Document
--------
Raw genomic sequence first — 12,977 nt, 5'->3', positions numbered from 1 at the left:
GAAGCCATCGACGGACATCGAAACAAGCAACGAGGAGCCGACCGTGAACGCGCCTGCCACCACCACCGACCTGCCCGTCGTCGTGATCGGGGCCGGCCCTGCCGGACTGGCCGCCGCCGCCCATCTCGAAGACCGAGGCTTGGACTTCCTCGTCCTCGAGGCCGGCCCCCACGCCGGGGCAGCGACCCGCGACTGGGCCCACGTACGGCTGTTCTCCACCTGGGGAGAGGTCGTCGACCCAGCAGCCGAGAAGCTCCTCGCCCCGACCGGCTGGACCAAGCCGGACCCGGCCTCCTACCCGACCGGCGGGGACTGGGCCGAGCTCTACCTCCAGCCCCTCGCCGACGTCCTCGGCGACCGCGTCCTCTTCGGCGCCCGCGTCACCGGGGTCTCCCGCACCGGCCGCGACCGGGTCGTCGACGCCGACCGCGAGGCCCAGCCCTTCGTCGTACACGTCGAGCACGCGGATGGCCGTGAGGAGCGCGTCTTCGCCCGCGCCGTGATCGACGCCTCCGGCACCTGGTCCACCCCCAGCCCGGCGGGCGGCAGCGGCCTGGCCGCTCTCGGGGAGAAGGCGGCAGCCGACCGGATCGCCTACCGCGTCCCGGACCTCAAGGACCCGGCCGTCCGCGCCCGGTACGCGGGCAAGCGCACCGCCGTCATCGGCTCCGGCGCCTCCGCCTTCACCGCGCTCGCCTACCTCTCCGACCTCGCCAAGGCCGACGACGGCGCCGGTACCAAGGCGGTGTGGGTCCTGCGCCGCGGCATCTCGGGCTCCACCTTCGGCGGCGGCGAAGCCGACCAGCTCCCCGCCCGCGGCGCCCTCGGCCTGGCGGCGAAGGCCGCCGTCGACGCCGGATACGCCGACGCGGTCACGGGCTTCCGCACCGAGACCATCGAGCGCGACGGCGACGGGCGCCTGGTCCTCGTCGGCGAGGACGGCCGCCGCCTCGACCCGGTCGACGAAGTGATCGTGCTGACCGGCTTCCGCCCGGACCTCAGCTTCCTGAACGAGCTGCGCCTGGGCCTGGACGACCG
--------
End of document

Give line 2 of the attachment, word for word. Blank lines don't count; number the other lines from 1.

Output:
GAAGCCATCGACGGACATCGAAACAAGCAACGAGGAGCCGACCGTGAACGCGCCTGCCACCACCACCGACCTGCCCGTCGTCGTGATCGGGGCCGGCCCTGCCGGACTGGCCGCCGCCGCCCATCTCGAAGACCGAGGCTTGGACTTCCTCGTCCTCGAGGCCGGCCCCCACGCCGGGGCAGCGACCCGCGACTGGGCCCACGTACGGCTGTTCTCCACCTGGGGAGAGGTCGTCGACCCAGCAGCCGAGAAGCTCCTCGCCCCGACCGGCTGGACCAAGCCGGACCCGGCCTCCTACCCGACCGGCGGGGACTGGGCCGAGCTCTACCTCCAGCCCCTCGCCGACGTCCTCGGCGACCGCGTCCTCTTCGGCGCCCGCGTCACCGGGGTCTCCCGCACCGGCCGCGACCGGGTCGTCGACGCCGACCGCGAGGCCCAGCCCTTCGTCGTACACGTCGAGCACGCGGATGGCCGTGAGGAGCGCGTCTTCGCCCGCGCCGTGATCGACGCCTCCGGCACCTGGTCCACCCCCAGCCCGGCGGGCGGCAGCGGCCTGGCCGCTCTCGGGGAGAAGGCGGCAGCCGACCGGATCGCCTACCGCGTCCCGGACCTCAAGGACCCGGCCGTCCGCGCCCGGTACGCGGGCAAGCGCACCGCCGTCATCGGCTCCGGCGCCTCCGCCTTCACCGCGCTCGCCTACCTCTCCGACCTCGCCAAGGCCGACGACGGCGCCGGTACCAAGGCGGTGTGGGTCCTGCGCCGCGGCATCTCGGGCTCCACCTTCGGCGGCGGCGAAGCCGACCAGCTCCCCGCCCGCGGCGCCCTCGGCCTGGCGGCGAAGGCCGCCGTCGACGCCGGATACGCCGACGCGGTCACGGGCTTCCGCACCGAGACCATCGAGCGCGACGGCGACGGGCGCCTGGTCCTCGTCGGCGAGGACGGCCGCCGCCTCGACCCGGTCGACGAAGTGATCGTGCTGACCGGCTTCCGCCCGGACCTCAGCTTCCTGAACGAGCTGCGCCTGGGCCTGGACGACCG